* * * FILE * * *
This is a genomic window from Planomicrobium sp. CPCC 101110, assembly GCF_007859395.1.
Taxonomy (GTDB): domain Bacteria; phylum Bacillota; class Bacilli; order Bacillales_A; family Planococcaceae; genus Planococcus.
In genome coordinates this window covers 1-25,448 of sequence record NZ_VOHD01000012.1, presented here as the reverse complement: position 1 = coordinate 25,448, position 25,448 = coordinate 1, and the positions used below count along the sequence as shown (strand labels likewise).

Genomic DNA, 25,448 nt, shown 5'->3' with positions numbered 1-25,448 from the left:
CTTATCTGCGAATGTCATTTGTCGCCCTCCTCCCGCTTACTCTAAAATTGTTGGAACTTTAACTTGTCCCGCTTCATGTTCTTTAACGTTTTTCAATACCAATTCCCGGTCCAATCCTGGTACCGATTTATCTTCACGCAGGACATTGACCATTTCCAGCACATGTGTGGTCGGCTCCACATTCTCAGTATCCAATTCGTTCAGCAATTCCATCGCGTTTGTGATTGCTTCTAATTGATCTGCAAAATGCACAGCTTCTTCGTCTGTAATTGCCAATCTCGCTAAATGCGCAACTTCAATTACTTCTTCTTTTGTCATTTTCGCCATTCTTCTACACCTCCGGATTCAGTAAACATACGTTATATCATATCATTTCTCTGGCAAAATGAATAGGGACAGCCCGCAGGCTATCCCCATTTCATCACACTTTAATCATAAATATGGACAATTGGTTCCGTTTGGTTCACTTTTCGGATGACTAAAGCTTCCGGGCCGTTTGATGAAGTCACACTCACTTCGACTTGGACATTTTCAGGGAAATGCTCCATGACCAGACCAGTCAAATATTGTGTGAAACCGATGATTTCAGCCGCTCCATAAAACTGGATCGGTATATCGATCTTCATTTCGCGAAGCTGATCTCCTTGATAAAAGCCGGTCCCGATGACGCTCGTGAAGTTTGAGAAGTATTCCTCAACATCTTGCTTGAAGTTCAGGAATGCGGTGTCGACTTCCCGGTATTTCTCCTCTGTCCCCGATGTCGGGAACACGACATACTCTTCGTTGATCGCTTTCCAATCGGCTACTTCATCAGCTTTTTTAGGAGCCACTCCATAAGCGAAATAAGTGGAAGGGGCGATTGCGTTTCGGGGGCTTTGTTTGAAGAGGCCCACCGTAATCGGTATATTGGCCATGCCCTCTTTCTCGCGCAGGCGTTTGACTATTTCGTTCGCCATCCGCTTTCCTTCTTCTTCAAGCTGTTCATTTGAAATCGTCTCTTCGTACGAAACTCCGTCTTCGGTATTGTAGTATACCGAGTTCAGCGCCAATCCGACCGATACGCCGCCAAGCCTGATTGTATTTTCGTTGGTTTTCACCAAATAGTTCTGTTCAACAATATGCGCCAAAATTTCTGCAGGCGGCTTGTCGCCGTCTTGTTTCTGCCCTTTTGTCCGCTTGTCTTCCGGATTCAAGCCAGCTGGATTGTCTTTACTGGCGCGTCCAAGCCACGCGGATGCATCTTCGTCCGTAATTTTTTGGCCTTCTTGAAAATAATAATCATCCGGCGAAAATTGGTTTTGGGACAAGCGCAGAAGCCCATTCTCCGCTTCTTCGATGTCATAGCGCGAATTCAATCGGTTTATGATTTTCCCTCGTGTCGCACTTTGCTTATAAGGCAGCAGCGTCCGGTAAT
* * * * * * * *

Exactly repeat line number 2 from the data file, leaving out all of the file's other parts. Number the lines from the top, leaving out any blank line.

Taxonomy (GTDB): domain Bacteria; phylum Bacillota; class Bacilli; order Bacillales_A; family Planococcaceae; genus Planococcus.